U.S. Sen. Catherine Cortez Masto (D-Nev.) this week joined University of Nevada, Reno President Brian Sandoval, and a select group of UNR representatives, at the university’s Center for Applied Research. Masto was there to tour the facility and discuss the federal support she helped secure for Nevada’s research institutions.
The group toured several of the campus’ laboratories and met with students and researchers who are some of the recipients from the CHIPS and Science Act, which was signed into law Aug. 9, 2022 by President Joe Biden.
Cortez Masto led a bipartisan provision in the legislation to set aside 20% of National Science Foundation (NSF) research dollars and scholarships for states that have historically received a lower share.
According to Cortez Masto’s staff, six larger states receive nearly half of NSF’s funding. Now, tens of millions of dollars more will head to Nevada universities each year to advance science and technology efforts.
“When we passed the CHIPS and Science Act, we had put in legislation funding to support … applied science [and] research states like Nevada [in order to] double the funding through the National Science Foundation and through the Department of Energy,” Cortez Masto said. “We had to fight to keep the funding in, not only to benefit Nevada, but several other smaller states.”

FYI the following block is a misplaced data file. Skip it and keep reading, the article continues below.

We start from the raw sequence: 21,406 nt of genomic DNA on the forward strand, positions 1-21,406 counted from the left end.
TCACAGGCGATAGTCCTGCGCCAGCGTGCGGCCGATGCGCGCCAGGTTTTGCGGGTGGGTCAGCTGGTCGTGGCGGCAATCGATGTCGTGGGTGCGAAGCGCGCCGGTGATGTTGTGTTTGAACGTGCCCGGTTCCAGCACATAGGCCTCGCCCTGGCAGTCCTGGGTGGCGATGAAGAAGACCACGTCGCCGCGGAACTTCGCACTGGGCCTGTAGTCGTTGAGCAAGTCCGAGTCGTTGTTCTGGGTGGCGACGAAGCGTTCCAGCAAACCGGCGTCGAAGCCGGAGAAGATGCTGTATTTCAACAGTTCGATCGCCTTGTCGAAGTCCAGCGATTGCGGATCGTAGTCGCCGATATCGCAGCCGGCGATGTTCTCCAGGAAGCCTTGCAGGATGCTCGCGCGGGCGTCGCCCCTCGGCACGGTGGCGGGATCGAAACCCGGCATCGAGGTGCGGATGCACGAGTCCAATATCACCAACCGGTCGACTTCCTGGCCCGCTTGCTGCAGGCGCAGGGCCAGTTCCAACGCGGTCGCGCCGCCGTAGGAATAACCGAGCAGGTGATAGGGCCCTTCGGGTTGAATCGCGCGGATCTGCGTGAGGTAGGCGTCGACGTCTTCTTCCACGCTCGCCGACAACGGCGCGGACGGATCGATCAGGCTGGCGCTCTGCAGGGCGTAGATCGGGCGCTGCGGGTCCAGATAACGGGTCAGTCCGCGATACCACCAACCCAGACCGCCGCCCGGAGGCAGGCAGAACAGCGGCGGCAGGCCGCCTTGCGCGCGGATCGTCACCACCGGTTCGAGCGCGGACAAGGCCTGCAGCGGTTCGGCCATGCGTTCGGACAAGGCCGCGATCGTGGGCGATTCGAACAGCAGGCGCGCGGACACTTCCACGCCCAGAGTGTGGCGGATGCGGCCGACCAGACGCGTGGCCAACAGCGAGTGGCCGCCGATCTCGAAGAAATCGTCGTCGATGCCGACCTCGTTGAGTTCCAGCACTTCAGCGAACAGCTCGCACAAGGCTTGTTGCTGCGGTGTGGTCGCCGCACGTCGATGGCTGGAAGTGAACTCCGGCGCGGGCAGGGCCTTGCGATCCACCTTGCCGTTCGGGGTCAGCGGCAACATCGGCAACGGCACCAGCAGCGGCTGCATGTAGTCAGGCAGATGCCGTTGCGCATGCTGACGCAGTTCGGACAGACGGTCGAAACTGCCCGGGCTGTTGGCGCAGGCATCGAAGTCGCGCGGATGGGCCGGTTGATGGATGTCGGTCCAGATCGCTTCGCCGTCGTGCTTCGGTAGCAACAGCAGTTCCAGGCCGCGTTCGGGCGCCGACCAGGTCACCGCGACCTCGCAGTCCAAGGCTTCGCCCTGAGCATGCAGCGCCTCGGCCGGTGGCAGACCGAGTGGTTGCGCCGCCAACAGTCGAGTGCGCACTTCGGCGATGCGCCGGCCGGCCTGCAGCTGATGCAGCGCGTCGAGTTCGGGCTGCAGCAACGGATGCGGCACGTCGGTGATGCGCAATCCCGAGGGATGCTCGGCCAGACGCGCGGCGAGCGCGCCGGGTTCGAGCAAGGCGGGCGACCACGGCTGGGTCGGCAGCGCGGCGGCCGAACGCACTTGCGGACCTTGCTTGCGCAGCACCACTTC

She said the act was crucial to states like Nevada and the nation as a whole to accelerate the ability to “innovate new technology, bring us smart transportation, clean energy and so much more.”
Sandoval said he was grateful for the extra funding.
“Her recent efforts to secure support for Nevada’s research institutions … will train students for innovative careers, conduct research that grows our economy and help create jobs in Nevada,” he said.
The senator said she was excited to see firsthand how the funds were supporting technology such as drone collision safety systems and medical applications.
About $170 billion was authorized in the act for research and development over the next five years. Of that, $20 billion was allocated to the NSF, which in turn will award grants to institutes such as UNR.
Born in 1971, Eric Marks was fortunate enough to grow up in a time and family where photography and literature were normal parts of his life. His parents were always enthusiastic and supportive of his photography as a child, and encouraged him to read and write as much as possible. From 2005 to 2012 he owned an award-winning, international, high definition video production company, and has produced video and photography in over 14 different countries on four continents. Eric majored at the University of Nevada, Reno in English/Writing and Art, graduating with English and Photography degrees in 2013, and again with an Art degree in 2018. He teaches all genres of photography at Truckee Meadows Community College, is a freelance photojournalist for several publications, and offers private photography instruction.